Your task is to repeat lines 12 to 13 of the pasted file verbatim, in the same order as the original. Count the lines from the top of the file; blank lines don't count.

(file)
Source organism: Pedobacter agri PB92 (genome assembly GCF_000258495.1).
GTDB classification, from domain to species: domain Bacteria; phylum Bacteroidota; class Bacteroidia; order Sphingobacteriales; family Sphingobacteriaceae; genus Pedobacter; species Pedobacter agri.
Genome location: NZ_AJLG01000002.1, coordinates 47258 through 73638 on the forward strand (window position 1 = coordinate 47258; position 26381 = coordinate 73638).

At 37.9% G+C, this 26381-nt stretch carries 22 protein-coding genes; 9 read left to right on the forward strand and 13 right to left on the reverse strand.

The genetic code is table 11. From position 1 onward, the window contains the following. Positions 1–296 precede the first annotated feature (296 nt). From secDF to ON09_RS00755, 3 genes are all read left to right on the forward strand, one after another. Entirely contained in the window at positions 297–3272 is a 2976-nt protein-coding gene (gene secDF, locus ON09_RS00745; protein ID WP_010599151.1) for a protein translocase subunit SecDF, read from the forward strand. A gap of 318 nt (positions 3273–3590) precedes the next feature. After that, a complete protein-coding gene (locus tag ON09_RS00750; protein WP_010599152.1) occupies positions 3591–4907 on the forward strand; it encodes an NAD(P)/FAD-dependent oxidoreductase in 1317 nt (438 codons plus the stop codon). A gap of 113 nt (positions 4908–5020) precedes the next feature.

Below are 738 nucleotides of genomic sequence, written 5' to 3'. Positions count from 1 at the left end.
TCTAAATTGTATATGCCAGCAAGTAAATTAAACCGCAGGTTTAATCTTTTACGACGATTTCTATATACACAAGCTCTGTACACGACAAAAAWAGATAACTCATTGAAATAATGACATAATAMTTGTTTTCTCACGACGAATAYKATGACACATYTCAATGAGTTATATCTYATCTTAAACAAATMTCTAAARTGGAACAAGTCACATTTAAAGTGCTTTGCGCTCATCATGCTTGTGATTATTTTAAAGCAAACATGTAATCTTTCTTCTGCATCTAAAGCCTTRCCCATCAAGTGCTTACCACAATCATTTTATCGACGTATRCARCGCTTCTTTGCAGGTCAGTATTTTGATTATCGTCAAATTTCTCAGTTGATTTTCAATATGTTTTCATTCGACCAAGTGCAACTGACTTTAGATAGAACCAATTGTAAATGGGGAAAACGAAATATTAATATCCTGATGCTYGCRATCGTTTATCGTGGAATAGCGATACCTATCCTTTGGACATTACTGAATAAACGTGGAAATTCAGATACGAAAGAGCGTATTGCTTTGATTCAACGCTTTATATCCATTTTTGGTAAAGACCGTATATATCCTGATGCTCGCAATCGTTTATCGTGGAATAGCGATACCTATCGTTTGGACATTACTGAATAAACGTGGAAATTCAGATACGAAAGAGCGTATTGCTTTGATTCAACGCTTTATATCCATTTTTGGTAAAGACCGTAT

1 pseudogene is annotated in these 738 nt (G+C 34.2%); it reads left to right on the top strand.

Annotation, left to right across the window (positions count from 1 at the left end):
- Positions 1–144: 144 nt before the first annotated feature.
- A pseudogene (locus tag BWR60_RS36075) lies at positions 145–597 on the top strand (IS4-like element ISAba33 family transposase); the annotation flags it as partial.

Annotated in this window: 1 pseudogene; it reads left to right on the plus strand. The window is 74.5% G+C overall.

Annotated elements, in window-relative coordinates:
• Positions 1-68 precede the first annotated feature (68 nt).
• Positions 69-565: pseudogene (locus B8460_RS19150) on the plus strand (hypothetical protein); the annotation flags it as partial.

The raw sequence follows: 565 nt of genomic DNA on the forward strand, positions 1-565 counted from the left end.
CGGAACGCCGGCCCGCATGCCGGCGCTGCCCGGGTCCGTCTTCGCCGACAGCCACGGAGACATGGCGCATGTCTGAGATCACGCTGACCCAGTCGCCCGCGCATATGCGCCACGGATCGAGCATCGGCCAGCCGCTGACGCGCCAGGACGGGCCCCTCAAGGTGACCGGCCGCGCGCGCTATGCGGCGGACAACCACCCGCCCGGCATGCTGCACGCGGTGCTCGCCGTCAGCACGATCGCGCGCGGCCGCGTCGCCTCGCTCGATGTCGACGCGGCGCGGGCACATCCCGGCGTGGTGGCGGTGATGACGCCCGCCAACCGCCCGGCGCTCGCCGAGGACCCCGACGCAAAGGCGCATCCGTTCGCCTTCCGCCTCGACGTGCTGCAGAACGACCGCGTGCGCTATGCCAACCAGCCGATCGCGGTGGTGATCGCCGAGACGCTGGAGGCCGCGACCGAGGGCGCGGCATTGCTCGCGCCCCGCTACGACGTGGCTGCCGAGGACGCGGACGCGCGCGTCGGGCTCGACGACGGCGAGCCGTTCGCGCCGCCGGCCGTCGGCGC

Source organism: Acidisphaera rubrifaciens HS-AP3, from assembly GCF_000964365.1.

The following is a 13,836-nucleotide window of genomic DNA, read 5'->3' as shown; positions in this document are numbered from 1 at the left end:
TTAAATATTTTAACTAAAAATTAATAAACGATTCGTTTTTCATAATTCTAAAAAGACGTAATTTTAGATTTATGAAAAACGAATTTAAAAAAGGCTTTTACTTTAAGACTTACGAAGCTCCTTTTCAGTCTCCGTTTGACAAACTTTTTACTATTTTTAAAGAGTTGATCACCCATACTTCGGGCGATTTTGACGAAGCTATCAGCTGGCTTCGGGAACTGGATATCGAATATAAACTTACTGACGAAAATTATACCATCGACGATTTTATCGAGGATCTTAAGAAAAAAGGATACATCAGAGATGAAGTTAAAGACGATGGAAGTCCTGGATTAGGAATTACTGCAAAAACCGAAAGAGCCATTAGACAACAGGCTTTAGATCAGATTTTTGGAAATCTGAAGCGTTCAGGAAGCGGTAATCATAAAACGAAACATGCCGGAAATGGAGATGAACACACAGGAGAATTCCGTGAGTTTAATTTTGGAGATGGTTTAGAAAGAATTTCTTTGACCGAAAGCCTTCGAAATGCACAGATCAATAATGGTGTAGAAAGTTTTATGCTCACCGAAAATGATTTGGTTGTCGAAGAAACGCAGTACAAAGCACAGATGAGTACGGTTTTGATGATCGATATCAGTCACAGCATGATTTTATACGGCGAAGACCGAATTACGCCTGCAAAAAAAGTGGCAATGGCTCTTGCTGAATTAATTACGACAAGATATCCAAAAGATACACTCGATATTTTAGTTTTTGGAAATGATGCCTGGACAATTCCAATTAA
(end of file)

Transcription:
Annotated in this window: 1 pseudogene; it reads left to right on the plus strand. The window is 74.5% G+C overall.

Annotated elements, in window-relative coordinates: